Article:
Indology: Shaping The Contemporary Indian Architecture

Rahul Bhatt, Managing Director, Cherry Hill InteriorsWith a shift of lifestyle in modern India, we witness a massive change in trends pertaining to architecture and design in the society. ‘We’ would mean not just the architectural fraternity present in the country, but also any individual who can perceive alterations in and around his society. In a developing country of ours, where the needs are rapidly growing, the age-old architecture prevalent in India finds itself on crossroads! The UN 2007 declaration on the rights of indigenous people recognized that ‘respect for indigenous knowledge, cultures and traditional practice contributes to sustainable & equitable development & proper management of the resources.

Reminiscing Beauty from the Past
India started with being the most planned models in the world, creating iconic structures of eminence which are globally appreciated in the world till date. Indian architecture has always been a function of its placement on the map concerning its topographical settlements and henceforth the climatic conditions. Being a tropical country, the development of the architectural characters has always been uneven. We can call it a ‘need-based’ model of growth. The age-old empires ruling the provinces and its rulers have also given a character to their region. In a country with one of the oldest civilizations, revisiting its traditional roots and foundation of Indian architecture is a more ‘sustainable’ way around.

Revisiting Relevance of Architecture with a Cultural Identity
The form of materials & built environment is culture specific,varying with different climatic conditions, availability of material resources and construction techniques which vary from culture to culture. Quoting an example from The Pristine Valley of Kashmir which rests in the heart of the Himalayas and has always been seen as a valley with extravagant beauty. The Mughals planted their symmetrical gardens and the Kashmiri architecture added a further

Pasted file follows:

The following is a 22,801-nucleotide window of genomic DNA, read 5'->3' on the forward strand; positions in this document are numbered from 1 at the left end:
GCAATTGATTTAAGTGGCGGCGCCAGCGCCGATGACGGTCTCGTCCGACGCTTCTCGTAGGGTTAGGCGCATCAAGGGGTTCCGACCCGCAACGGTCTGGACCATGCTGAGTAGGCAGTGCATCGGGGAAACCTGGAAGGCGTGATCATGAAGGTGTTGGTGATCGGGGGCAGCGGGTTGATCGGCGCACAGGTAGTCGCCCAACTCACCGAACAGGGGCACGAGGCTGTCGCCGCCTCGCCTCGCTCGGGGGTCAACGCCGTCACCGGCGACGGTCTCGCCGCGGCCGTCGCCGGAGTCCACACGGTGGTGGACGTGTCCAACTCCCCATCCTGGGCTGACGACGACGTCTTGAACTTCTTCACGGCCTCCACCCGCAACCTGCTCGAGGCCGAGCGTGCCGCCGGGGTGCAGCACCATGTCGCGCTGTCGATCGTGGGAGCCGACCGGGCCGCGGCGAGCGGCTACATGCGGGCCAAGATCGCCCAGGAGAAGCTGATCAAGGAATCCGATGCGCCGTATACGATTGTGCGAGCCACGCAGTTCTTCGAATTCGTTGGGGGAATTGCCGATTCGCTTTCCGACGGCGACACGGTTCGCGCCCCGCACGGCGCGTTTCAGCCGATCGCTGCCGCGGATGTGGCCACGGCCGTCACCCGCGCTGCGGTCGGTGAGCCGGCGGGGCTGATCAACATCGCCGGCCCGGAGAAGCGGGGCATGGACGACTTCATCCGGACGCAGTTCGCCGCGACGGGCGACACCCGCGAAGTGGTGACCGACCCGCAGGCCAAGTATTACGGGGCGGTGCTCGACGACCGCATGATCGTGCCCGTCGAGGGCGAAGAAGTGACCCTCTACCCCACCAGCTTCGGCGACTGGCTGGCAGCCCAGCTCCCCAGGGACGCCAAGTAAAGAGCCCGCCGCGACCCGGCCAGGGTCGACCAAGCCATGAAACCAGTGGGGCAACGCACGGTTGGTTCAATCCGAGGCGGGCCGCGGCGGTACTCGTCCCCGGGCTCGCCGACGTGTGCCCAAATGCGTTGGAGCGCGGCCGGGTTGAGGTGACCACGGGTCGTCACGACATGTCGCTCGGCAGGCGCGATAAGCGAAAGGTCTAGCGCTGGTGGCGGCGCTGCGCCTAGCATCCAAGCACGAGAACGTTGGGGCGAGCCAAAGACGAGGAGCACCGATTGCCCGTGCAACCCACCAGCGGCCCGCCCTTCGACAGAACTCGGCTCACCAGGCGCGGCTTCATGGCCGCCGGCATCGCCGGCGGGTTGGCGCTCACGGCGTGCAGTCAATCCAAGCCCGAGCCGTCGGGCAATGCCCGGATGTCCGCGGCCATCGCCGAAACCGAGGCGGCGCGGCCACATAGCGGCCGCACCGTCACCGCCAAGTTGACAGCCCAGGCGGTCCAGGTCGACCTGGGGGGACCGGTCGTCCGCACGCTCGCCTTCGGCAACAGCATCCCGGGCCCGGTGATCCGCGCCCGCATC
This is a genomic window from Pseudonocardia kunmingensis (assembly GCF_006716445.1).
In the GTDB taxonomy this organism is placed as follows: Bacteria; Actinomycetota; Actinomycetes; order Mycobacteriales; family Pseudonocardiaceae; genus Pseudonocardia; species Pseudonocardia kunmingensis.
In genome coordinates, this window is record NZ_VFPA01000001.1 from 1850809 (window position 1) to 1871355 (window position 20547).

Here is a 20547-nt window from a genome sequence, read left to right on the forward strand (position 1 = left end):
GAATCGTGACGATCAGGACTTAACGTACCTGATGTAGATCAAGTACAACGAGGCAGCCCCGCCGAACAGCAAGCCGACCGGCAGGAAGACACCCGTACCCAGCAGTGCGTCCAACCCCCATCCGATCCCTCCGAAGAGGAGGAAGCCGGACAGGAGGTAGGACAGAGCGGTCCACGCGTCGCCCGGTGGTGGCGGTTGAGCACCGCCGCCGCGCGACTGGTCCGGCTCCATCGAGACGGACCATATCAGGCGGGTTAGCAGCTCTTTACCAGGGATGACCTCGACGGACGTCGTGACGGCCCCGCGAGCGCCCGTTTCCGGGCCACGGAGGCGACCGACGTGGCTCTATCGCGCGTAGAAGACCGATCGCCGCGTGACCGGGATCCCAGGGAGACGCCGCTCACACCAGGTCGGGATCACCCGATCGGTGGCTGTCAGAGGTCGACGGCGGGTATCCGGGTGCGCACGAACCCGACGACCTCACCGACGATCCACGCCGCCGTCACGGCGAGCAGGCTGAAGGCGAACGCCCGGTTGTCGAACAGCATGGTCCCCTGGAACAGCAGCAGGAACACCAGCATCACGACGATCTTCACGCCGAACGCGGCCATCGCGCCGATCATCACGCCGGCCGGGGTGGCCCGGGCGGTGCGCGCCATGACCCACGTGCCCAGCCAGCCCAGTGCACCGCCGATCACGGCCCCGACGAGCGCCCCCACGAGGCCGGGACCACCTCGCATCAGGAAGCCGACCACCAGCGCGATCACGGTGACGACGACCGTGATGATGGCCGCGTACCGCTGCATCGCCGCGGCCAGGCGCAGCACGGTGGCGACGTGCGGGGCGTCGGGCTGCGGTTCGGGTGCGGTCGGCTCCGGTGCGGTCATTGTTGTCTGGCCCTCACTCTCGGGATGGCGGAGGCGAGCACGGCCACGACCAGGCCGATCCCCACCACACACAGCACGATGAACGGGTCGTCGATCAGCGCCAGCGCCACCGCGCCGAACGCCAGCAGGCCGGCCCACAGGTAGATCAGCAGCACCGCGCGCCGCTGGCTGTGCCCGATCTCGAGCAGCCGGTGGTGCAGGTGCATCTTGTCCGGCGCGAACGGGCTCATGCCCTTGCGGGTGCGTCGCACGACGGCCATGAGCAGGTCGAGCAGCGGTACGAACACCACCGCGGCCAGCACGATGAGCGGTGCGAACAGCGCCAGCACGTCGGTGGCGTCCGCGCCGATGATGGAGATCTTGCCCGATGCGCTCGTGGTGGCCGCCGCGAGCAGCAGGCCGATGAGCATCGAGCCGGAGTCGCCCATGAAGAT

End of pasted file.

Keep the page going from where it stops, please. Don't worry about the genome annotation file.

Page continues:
dimension to the valleys. The spatial structure of Kashmir has evolved as a close fit with the topographical feature and water bodies. The scarcity of leveled terrain in the valley compelled a large chunk of residents to live on water and furthered the creation of floating houses in Kashmir. The abundance of wood & stone made it an obvious choice as the construction material. The thermal response of wood for the valley’s extreme climate was a plus. Kashmiri woodcraft has not merely been a functional craft, it is decorative as well and offers immense scope of aesthetic urge of the Kashmiri craftsmen ship. The ‘Takh system’ & ‘Dab system’ have developed in due course of the construction techniques adapted there.

Stone is considered as the most sacred building material and its availability in abundance made it a vital construction material for Hindu Temples

The Dravidian style of architecture down South emerged and grew during the reign of several dynasties. The central courtyard homes with rooms built all around worked well for the humid weather. The courtyards enabled the hot air to cool-down and move with¬in the household. Typically, in most of the traditional Indian households, the inner courtyard would function as a private yet outdoor space, secluded from unwanted eyes. Stone is considered as the most sacred building material, and its availability in abundance made it a vital construction material for Hindu Temples. The rockcut monoliths with stone and timber ornamentation became the architectural expression with the material resources and the construction techniques.

The 21st Century Indian Architecture
The vernacular building technologies in India are being passed down from generation to generation as they cater locally to the climate material & strong cultural ethos. But over a while a lack of understanding of the material and its appreciation has led to the slow decay of indigenous architecture in India. This contradicts the fact that the beauty & utility of our native architecture has been time tested and survived the ever evolving Socio Cultural & Climatic Conditions. Construction in India is a labor intensive process, and the acute shortage of skilled craftsmen is one of the key reasons for the loss of the rich architectural heritage of the region.

From igloos to bamboo houses from thatched roofs to terraced roofs, people create shelter & comfort in unique structures in response to their locations on the globe. With the examples quoted above from North to down south it is indicative that the culture of a place determines the form of material through their local craftsmanship which is embedded in a cultural and environmental context. The interpretation of the material by the craftsmen and his adaptation of the construction techniques to suit a set of local conditions generate a particular form of material, which is culture-specific. This is the truthful expression of vernacular instincts in design. Developing the skills of the local labor and introducing them to new construction techniques can help to plan new settlements and upgrade the existing ones.